Bank of China Grabs 7 Bryant Park
- May 18, 2015
By Scott Baltic, Contributing Editor
What started as a lease has evidently become a purchase, as Bank of China, which last year had been negotiating for about 200,000 square feet of office space in Manhattan’s 7 Bryant Park, has now purchased the building.
Or at least one can reasonably presume that the purchaser is Bank of China. Friday’s announcement that the sale had closed, issued by sellers Hines and institutional investors advised by J.P. Morgan, referred to the buyer only as “an institutional investor.” Hines did not respond to Commercial Property Executive’s request for further information, but the sale had been rumored going back at least to December.
No official figure has been released, but $600 million is generally being cited off the record as the approximate price. The deal involved a long-term leasehold, with minority owner Pacolet Millikin Enterprises Inc. retaining ownership of the land, other media outlets have reported.
Phillips Lytle and Proskauer advised on the transaction. Hines has assumed property management responsibilities, and CBRE will be the building’s leasing agent.
The 30-story, 470,000-square-foot building, which was substantially completed at the end of April, is between West 39th and 40th streets on the site of the former 1045 Avenue of the Americas. It features 10-foot finished ceilings and full-height clear vision glass and is LEED Gold Pre-certified. The architects were Henry N. Cobb and Yvonne Szeto of Pei Cobb Freed & Partners.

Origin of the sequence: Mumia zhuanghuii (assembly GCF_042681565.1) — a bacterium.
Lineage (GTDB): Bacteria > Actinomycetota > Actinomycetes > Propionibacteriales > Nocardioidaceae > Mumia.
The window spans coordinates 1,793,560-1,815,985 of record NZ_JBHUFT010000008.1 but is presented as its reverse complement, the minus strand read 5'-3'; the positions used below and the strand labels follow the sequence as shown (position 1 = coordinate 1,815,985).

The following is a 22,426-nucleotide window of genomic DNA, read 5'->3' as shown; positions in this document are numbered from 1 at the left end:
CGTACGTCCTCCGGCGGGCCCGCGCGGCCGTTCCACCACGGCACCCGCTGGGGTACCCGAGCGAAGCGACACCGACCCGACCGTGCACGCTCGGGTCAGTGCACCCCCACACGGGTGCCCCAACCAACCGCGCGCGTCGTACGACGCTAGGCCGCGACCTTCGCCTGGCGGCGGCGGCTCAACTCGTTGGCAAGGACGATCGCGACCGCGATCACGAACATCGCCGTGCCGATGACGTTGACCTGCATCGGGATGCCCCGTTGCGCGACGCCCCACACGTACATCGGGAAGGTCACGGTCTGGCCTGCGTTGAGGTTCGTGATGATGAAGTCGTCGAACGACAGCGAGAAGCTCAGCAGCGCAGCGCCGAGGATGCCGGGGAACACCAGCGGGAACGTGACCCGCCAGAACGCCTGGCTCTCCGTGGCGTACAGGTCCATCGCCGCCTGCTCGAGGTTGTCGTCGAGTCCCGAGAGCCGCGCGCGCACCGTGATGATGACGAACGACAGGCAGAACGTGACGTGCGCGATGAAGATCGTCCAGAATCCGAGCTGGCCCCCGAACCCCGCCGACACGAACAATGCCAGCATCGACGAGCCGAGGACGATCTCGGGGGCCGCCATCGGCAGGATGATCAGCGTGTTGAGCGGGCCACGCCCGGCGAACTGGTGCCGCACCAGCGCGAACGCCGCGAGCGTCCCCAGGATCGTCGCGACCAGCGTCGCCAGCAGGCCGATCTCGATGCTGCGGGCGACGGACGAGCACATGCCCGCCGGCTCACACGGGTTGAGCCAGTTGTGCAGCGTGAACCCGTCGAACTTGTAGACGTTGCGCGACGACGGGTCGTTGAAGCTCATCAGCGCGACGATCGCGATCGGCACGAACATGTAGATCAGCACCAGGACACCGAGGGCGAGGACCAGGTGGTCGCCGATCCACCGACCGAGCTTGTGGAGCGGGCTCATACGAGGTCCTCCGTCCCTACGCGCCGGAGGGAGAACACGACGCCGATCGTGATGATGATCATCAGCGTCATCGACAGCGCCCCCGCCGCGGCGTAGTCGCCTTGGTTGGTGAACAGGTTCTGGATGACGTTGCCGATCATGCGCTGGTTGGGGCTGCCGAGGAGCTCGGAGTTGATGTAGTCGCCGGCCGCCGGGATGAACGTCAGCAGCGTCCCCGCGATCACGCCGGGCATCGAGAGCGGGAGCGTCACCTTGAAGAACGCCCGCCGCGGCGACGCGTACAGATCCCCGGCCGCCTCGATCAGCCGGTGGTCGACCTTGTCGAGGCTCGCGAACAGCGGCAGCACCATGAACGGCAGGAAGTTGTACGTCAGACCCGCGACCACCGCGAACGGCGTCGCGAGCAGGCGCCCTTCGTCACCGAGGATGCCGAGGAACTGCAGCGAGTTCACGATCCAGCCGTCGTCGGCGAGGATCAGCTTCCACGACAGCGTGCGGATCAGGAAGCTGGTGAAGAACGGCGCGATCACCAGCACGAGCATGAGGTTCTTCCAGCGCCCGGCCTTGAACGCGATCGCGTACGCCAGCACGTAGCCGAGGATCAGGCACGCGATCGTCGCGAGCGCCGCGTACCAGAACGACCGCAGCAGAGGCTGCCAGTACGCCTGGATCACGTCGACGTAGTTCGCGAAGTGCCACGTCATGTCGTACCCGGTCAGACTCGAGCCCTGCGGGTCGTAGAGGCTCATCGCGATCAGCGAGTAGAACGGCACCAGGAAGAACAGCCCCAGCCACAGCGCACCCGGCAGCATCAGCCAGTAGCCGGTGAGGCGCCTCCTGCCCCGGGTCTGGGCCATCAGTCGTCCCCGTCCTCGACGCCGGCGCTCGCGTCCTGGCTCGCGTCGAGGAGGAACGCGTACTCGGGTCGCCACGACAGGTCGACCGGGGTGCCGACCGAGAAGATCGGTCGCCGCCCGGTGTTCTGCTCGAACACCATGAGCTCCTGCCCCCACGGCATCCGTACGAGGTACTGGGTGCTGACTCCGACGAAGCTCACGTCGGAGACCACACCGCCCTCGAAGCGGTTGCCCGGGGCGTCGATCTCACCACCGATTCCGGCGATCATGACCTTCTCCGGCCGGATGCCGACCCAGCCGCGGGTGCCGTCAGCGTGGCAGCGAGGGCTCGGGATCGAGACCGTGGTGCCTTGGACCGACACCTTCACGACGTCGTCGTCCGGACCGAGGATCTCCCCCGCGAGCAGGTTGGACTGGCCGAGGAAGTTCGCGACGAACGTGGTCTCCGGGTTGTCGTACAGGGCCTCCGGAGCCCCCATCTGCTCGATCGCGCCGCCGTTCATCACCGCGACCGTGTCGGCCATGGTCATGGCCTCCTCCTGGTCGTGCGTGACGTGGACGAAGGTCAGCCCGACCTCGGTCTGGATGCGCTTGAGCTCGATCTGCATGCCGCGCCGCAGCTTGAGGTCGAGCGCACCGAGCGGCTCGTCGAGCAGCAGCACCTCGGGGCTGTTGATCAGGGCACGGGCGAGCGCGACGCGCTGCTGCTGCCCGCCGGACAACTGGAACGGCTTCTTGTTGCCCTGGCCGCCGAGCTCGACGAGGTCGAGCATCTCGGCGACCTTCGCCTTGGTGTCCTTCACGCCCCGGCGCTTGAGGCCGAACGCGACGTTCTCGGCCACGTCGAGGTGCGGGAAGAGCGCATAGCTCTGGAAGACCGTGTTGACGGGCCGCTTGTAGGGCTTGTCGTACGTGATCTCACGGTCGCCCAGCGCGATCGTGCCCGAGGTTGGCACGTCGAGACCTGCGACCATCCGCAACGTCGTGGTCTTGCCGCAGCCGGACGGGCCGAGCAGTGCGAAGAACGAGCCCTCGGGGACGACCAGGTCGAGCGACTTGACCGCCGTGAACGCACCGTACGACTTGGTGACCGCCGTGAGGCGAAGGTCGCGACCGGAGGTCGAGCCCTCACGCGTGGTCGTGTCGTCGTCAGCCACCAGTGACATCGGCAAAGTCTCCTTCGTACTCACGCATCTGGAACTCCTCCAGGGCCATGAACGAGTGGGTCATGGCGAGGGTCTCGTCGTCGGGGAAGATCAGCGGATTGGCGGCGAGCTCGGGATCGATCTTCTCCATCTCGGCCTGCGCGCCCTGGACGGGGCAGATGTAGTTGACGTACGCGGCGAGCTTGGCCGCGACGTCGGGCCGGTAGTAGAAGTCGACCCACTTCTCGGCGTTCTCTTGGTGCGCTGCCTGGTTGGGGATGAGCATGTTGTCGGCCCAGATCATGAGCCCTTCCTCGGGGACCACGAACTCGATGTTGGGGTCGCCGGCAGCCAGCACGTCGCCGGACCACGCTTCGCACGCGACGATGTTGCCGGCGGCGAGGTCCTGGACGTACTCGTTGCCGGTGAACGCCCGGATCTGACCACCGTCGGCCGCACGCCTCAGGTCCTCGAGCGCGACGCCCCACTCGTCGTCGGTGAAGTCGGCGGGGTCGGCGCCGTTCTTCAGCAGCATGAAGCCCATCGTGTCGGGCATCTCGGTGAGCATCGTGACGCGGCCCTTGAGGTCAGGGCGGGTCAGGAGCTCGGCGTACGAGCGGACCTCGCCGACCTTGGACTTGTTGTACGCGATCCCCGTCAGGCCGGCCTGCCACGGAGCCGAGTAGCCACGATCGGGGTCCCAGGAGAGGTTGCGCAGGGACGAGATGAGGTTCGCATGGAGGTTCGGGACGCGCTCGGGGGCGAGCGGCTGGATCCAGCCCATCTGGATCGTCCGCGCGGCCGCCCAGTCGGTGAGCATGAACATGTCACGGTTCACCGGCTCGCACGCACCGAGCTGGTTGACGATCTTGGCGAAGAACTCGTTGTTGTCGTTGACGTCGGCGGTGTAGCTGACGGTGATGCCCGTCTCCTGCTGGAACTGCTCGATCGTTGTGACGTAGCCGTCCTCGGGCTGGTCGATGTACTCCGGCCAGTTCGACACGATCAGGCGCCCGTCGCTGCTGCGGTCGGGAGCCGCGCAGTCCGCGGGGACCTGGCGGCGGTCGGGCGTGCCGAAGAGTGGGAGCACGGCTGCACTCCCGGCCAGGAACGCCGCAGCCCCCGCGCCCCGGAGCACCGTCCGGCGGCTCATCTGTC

On April 9, CPE reported that two Chinese insurance companies, China Life Insurance Group Co. and Ping An Insurance Co., had reportedly each committed to put up one-third of the roughly $500 million cost of the Pier 4 project in Boston. The speculative office-and-condo project is being developed by Tishman Speyer, which will own the remaining third through Tishman Speyer Real Estate Venture VIII, which will be the manager.
A Feb. 26 report on Chinese investment in the United States by the federal U.S.-China Economic and Security Review Commission noted that Chinese insurers have a decided preference for stabilized assets and for holding properties over a long term.
“Over the last decade,” the report added, “Chinese investors have focused on large ‘gateway cities’ such as San Francisco, Los Angeles, and New York, where assets are pricier but also easier to evaluate and access. In 2014, Chinese investment in New York totaled more than $6.7 billion, with the majority of deals in Manhattan.”